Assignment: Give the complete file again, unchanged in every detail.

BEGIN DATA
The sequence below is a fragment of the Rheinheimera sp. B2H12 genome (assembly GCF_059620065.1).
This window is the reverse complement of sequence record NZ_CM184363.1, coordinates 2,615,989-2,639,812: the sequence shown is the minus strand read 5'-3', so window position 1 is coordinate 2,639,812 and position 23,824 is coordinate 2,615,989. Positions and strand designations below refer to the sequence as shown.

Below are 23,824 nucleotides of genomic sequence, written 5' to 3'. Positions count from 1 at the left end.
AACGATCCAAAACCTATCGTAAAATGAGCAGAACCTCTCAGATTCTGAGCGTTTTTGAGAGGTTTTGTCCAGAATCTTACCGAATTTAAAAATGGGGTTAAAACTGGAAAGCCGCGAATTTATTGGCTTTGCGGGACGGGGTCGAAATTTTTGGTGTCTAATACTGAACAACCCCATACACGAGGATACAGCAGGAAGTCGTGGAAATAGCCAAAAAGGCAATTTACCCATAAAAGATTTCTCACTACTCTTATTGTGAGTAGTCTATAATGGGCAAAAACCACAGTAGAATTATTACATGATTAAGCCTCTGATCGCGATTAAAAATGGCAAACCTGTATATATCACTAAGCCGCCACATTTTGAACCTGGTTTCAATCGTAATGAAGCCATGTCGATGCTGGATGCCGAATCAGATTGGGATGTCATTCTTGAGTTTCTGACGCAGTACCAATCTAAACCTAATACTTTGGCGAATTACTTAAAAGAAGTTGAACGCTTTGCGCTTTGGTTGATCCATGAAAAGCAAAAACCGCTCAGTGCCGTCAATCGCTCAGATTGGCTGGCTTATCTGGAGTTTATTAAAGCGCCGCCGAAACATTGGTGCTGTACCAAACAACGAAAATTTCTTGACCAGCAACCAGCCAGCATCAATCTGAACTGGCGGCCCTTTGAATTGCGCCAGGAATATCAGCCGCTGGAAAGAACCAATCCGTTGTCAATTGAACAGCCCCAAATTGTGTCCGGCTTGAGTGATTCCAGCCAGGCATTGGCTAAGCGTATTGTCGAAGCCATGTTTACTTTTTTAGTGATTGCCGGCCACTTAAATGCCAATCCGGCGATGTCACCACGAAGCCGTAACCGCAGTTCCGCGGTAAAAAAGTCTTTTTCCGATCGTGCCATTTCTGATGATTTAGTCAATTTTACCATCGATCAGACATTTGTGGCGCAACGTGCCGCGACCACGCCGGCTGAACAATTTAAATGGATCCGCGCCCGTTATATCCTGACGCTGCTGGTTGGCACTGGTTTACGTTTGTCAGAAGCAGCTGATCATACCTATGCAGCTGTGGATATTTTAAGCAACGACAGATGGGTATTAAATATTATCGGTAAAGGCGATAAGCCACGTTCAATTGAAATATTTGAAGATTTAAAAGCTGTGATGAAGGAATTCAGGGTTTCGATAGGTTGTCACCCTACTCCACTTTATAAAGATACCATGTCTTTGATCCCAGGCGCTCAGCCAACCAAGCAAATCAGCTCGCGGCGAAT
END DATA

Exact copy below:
The sequence below is a fragment of the Rheinheimera sp. B2H12 genome (assembly GCF_059620065.1).
This window is the reverse complement of sequence record NZ_CM184363.1, coordinates 2,615,989-2,639,812: the sequence shown is the minus strand read 5'-3', so window position 1 is coordinate 2,639,812 and position 23,824 is coordinate 2,615,989. Positions and strand designations below refer to the sequence as shown.

Below are 23,824 nucleotides of genomic sequence, written 5' to 3'. Positions count from 1 at the left end.
AACGATCCAAAACCTATCGTAAAATGAGCAGAACCTCTCAGATTCTGAGCGTTTTTGAGAGGTTTTGTCCAGAATCTTACCGAATTTAAAAATGGGGTTAAAACTGGAAAGCCGCGAATTTATTGGCTTTGCGGGACGGGGTCGAAATTTTTGGTGTCTAATACTGAACAACCCCATACACGAGGATACAGCAGGAAGTCGTGGAAATAGCCAAAAAGGCAATTTACCCATAAAAGATTTCTCACTACTCTTATTGTGAGTAGTCTATAATGGGCAAAAACCACAGTAGAATTATTACATGATTAAGCCTCTGATCGCGATTAAAAATGGCAAACCTGTATATATCACTAAGCCGCCACATTTTGAACCTGGTTTCAATCGTAATGAAGCCATGTCGATGCTGGATGCCGAATCAGATTGGGATGTCATTCTTGAGTTTCTGACGCAGTACCAATCTAAACCTAATACTTTGGCGAATTACTTAAAAGAAGTTGAACGCTTTGCGCTTTGGTTGATCCATGAAAAGCAAAAACCGCTCAGTGCCGTCAATCGCTCAGATTGGCTGGCTTATCTGGAGTTTATTAAAGCGCCGCCGAAACATTGGTGCTGTACCAAACAACGAAAATTTCTTGACCAGCAACCAGCCAGCATCAATCTGAACTGGCGGCCCTTTGAATTGCGCCAGGAATATCAGCCGCTGGAAAGAACCAATCCGTTGTCAATTGAACAGCCCCAAATTGTGTCCGGCTTGAGTGATTCCAGCCAGGCATTGGCTAAGCGTATTGTCGAAGCCATGTTTACTTTTTTAGTGATTGCCGGCCACTTAAATGCCAATCCGGCGATGTCACCACGAAGCCGTAACCGCAGTTCCGCGGTAAAAAAGTCTTTTTCCGATCGTGCCATTTCTGATGATTTAGTCAATTTTACCATCGATCAGACATTTGTGGCGCAACGTGCCGCGACCACGCCGGCTGAACAATTTAAATGGATCCGCGCCCGTTATATCCTGACGCTGCTGGTTGGCACTGGTTTACGTTTGTCAGAAGCAGCTGATCATACCTATGCAGCTGTGGATATTTTAAGCAACGACAGATGGGTATTAAATATTATCGGTAAAGGCGATAAGCCACGTTCAATTGAAATATTTGAAGATTTAAAAGCTGTGATGAAGGAATTCAGGGTTTCGATAGGTTGTCACCCTACTCCACTTTATAAAGATACCATGTCTTTGATCCCAGGCGCTCAGCCAACCAAGCAAATCAGCTCGCGGCGAAT